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Chromatographic scince series - Cazes J.

Cazes J. Chromatographic scince series - Marcel Dekker, 1996. - 1098 p.
ISBN 0-8247-9454-0
Download (direct link): сhromatography1996.pdf
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Pharmaceuticals and Drugs
Table 1 (Continued)
Properties Advantage Disadvantage
Development mode Wide range
Chamber saturation Limited
Time requirement Fast
Dynamic modification
With organic solvent Generally used
With additives Good alternative
7. Detection possibilities
In situ detection
Visual Qualitative good Quantitative problematic
Densitometry without de Widely used
rivatization
Densitometry after derivati Widely used
zation
Spot elution Problematic
8. Applicability (see Table 2 for data)
9. Quantitation-validation
Precision
Method Problematic
System Problematic
Accuracy Good
Selectivity Good
Limit of detection Good
Limit of quantitation Good
Linearity and range Limited
Plate loadability Good
Sample stability Problematic
Ruggedness
Plate to plate variation Problematic
Sample concentration Good
Sample size Problematic
Spot type Problematic
Chamber type Problematic
Upvalue Problematic
Color reaction Problematic
Detection Good
Mobile phase composition Good
Temperature Problematic
Running distance Good
821
822
Szepesi and Nyiredy
B. Sensitivity to Experimental Conditions
Planar chromatographic methods are more or less sensitive to changes in the environmental conditions. Small changes in the eluent composition and/or in temperature and relative humidity during development may cause dramatic changes in the retention characteristics of the compounds being separated. This effect is more pronounced and valid if unsaturated chambers are used for development. Similarly, the quality of any capillary action chromatographic separation is a function of the type and size of the developing chambers.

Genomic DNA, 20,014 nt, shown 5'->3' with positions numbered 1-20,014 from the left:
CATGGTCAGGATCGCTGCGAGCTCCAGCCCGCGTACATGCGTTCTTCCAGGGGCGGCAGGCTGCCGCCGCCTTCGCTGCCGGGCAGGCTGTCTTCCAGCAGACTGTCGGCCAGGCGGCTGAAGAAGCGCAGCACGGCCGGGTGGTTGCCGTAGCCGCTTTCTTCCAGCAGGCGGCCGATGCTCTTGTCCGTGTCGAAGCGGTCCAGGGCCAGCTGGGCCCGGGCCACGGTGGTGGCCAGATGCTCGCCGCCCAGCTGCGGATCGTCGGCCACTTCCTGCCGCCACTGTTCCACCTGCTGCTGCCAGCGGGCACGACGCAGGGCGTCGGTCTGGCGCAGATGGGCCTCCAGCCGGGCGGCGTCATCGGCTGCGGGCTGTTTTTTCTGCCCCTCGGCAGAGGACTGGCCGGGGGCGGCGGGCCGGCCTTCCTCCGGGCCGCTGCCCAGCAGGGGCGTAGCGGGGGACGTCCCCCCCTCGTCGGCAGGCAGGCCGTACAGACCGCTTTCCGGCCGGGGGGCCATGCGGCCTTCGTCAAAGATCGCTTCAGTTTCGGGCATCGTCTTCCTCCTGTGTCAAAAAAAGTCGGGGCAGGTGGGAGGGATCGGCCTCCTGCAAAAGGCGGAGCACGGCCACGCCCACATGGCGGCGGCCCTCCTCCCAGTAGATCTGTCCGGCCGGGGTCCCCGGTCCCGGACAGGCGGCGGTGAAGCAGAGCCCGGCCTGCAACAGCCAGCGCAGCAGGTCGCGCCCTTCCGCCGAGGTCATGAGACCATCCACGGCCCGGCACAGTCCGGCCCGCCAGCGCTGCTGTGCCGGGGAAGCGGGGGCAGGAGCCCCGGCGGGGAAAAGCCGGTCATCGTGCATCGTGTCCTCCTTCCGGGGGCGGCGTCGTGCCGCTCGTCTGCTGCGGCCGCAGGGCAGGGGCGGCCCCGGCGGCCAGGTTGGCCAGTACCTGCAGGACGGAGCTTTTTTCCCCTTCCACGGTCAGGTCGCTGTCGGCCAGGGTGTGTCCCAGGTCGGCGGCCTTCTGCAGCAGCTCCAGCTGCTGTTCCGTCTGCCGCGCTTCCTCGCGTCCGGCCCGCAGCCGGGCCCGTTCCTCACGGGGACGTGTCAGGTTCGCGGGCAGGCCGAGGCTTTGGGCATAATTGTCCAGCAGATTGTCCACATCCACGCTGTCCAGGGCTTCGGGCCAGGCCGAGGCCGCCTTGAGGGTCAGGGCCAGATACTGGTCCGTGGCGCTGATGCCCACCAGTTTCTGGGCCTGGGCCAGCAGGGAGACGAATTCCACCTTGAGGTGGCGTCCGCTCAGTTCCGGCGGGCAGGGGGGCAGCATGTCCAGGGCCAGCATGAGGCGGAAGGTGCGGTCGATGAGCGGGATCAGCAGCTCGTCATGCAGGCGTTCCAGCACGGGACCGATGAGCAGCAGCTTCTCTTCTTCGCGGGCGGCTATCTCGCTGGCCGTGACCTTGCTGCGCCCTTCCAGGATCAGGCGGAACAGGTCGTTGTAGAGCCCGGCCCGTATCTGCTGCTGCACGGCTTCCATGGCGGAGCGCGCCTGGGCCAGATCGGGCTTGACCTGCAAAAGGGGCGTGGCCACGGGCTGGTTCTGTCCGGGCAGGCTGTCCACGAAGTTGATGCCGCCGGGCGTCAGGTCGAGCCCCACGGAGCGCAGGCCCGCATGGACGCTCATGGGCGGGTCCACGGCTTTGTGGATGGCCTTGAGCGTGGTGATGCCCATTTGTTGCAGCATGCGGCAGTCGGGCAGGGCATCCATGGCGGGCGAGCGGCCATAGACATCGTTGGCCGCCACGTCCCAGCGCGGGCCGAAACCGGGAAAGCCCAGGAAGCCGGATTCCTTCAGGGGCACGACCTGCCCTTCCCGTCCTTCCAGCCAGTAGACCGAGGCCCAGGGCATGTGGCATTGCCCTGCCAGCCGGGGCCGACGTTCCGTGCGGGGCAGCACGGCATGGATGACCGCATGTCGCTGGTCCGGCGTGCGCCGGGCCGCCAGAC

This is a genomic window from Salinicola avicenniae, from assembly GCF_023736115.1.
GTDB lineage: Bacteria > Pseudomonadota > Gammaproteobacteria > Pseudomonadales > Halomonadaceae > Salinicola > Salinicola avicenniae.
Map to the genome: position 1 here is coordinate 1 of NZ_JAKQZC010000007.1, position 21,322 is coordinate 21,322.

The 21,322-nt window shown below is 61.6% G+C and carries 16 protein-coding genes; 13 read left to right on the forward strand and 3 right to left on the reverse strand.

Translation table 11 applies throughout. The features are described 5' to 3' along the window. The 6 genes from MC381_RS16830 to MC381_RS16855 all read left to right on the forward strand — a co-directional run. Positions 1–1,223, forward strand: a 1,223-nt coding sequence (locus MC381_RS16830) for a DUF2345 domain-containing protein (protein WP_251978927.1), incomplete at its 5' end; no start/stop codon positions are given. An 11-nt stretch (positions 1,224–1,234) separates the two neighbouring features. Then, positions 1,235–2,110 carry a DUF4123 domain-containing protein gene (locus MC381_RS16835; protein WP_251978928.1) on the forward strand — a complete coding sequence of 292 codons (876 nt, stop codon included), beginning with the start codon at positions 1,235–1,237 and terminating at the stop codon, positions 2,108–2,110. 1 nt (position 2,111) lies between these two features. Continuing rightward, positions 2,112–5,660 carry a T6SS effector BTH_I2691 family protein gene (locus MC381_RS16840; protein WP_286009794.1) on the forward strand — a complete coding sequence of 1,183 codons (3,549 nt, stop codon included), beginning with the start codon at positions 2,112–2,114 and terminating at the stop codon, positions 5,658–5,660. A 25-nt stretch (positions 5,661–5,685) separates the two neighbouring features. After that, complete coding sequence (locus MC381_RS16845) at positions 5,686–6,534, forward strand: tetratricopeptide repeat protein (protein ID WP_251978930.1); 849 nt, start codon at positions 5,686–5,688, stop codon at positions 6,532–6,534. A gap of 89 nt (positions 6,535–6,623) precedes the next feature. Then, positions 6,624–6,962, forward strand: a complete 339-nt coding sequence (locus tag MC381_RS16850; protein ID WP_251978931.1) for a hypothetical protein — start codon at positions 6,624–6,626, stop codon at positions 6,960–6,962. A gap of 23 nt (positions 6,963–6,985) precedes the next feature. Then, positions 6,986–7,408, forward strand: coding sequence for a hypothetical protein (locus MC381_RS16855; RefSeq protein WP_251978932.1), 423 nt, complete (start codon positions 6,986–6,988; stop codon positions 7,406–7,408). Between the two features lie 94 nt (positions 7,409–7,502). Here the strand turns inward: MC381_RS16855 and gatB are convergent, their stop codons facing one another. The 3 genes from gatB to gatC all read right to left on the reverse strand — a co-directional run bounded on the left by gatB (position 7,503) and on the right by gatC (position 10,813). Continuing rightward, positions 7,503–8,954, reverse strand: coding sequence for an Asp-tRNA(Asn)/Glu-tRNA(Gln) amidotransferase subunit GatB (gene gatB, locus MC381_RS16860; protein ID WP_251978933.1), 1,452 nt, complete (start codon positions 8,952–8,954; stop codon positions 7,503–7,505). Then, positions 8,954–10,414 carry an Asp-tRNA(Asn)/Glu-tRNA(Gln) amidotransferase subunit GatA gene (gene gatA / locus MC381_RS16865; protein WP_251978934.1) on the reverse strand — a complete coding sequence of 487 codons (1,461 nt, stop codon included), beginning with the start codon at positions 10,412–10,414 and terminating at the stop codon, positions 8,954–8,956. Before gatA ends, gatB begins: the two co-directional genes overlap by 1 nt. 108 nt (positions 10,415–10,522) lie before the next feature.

C. Stationary Phase Selection
The most important stationary phases used in pharmaceutical analysis can be found in text books (22, 23). Modifications have been done to improve the selectivity and efficiency of precoated layers in TLC. The following examples of modifications could be generally applied in the pharmaceutical analysis:
Bare silica and alumina
Precoated layers suitable for high-performance TLC (HPTLC)
Combinations of different sorbents on a precoated layer
Hydrophobic and hydrophilic modification of bulk sorbents and precoated layers More detailed treatment of this topic will be given in Section III. A.
D. Mobile Phase Selection
The correct choice of mobile phase composition for a given separation constitutes an important stage in achieving good separation by TLC. The basic strategy of mobile phase selection in TLC is similar to HPLC regarding solvent classification and elutropic series (24-27). In general, the selection of a particular solvent to be used is simpler; it must be pure having relatively low boiling point and viscosity, cheap and compatible with the sorbent, support plate, and binder. Selection of appropriate mobile phase composition is more difficult. A great variety of factors can be adjusted, e.g., the solvent components, their relative concentration, pH, solvent strength, etc. A more detailed explanation will be given in Section III.C.
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